- Published on Wednesday, 30 January 2013 12:38
|By: Marianne Lynch|
A New Direction for Habitat - NRI
Over the last few months, I’ve been hinting at something new and exciting at Habitat. Internally and externally, I’ve been referring to it as NRI, but I’ve come to realize that, before I start throwing acronyms around, I should probably explain what they mean and why I am so excited for this change.
NRI refers to the Neighborhood Revitalization Initiative. It is a program launched by Habitat for Humanity International as a way for affiliates to become more deeply connected to the communities they serve, creating lasting impact for the people who live there.
Around the office, I have been using the terms NRI, critical home repair and home preservation almost interchangeably, confusing both myself and the staff. I think it is time that perhaps I clarify what I think NRI means and how products like critical repair of owner-occupied homes and home preservation products fit within its context.
NRI is a way of doing business that supports the needs of the community. Rather than us, the non-profit, coming into a community and telling it what we think is best to be a vibrant, productive neighborhood, it is a chance for us to look around, see what is being done to create such neighborhoods and plug in as a provider of services, such as construction, repair and homeownership opportunities. It is a true paradigm shift where the community dictates what is needed and both the public and private sectors respond.
Habitat International says the following about NRI: It is both a process and the result of an organized effort in a community, based upon shared vision of the quality of life they wish to achieve, leading toward greater—and sustainable—individual and collective wellbeing.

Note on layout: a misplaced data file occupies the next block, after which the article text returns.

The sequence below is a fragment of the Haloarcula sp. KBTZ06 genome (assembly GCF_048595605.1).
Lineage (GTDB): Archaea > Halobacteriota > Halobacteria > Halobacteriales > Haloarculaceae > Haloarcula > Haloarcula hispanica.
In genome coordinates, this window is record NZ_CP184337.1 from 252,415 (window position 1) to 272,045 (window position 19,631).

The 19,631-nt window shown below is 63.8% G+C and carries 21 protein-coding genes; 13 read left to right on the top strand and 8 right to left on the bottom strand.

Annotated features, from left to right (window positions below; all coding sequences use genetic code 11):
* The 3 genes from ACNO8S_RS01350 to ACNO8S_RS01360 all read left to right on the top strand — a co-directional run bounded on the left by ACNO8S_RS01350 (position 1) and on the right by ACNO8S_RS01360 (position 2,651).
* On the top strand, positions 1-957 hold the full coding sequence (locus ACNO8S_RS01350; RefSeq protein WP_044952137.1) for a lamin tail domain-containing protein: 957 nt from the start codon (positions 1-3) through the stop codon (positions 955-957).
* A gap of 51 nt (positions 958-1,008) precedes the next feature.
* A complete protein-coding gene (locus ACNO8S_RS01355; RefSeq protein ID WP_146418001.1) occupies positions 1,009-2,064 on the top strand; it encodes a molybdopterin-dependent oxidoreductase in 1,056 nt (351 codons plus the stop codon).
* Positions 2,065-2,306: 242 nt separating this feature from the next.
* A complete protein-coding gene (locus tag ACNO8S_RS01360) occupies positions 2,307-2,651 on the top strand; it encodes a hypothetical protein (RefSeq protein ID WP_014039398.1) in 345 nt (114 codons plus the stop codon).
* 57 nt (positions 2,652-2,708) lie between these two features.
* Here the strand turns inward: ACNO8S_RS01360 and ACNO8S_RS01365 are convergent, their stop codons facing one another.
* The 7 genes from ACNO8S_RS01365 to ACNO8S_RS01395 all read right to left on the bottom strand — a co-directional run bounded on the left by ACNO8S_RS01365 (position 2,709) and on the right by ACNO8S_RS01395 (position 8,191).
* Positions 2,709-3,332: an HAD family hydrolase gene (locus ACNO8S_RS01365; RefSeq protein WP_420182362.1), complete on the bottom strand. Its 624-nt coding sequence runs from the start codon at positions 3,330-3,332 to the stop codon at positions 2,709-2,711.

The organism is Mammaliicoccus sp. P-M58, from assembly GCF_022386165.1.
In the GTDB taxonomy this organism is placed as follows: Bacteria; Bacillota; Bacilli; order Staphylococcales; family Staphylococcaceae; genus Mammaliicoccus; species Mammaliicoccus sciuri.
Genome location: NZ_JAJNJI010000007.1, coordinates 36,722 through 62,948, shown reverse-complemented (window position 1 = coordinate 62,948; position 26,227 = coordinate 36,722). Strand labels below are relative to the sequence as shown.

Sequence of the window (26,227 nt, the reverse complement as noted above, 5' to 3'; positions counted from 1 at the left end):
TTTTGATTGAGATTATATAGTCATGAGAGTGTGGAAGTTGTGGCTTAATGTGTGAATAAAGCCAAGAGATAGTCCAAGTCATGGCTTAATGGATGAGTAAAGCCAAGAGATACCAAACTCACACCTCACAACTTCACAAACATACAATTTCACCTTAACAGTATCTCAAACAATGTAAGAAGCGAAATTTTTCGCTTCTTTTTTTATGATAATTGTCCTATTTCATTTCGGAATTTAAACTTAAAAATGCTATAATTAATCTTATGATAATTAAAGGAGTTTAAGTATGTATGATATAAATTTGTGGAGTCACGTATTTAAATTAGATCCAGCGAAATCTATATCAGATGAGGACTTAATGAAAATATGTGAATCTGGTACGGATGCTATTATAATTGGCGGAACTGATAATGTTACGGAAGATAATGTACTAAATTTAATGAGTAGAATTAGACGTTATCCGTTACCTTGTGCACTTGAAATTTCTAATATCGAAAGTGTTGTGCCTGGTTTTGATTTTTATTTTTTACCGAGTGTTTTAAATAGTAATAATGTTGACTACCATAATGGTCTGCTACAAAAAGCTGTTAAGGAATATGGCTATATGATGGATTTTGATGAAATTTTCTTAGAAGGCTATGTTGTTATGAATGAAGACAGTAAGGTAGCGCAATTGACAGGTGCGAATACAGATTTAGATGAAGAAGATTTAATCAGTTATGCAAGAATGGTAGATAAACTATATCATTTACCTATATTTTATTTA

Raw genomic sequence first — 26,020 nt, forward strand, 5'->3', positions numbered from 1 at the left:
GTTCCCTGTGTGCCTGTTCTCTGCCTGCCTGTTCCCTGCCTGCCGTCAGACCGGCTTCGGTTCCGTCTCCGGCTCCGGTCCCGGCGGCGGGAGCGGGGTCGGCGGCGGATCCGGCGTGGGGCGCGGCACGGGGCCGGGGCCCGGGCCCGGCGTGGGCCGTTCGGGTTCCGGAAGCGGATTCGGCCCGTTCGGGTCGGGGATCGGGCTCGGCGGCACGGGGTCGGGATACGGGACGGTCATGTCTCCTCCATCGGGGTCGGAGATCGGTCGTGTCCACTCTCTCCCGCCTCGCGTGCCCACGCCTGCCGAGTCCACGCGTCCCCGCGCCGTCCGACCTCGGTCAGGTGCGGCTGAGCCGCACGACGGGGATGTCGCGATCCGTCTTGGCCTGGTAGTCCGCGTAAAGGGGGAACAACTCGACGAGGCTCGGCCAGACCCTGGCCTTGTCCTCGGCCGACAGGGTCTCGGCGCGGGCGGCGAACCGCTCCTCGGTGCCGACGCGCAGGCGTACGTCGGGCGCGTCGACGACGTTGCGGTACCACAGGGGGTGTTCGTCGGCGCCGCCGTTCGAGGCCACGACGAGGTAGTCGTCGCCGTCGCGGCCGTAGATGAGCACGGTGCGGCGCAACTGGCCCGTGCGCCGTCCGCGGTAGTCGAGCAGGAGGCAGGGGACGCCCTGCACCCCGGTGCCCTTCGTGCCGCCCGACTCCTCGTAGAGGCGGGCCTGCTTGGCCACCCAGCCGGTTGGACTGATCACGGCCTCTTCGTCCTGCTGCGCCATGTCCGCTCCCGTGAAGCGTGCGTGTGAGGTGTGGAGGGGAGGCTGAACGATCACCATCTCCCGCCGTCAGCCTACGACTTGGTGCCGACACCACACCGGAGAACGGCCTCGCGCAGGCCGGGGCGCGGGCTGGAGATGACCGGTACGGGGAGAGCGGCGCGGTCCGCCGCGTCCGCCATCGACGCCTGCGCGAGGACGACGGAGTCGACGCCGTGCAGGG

Within the context of NRI, Habitat will be able to make more of an impact than ever before. We will continue to perform our core activities of new home construction and rehabilitation, but we will expand our services as well to include critical home repairs in owner-occupied dwellings and home preservation activities like painting and cleaning. Things like being able to help an elderly homeowner remain in a residence by creating an access ramp will now be part of our array of services, as will things like repairing leaky roofs, or fixing a hole in a porch floor so that children have a safe place to play. What is special about these activities though, is that they will be targeted in areas where the community has identified the need. That means, in a four or five block radius, you might see us rehabbing a home, repairing two roofs, painting someone’s porch, picking up trash and cleaning a playground. We won’t be there alone though - community members, leaders, government officials, businesses and others will be right alongside, helping the community become what it always knew it could.
I am so excited for this shift in our focus for several reasons, including the ability to effect more of our neighbors, increase our county’s quality of life, decrease things like blight and crime, provide more opportunities for people like you to be involved and eventually support more safe, decent affordable homes – whether they are built by us or others. I hope that you will be part of this shift with us as a volunteer, supporter and passionate advocate. In the meantime, we would love to hear your thoughts concerning our new direction!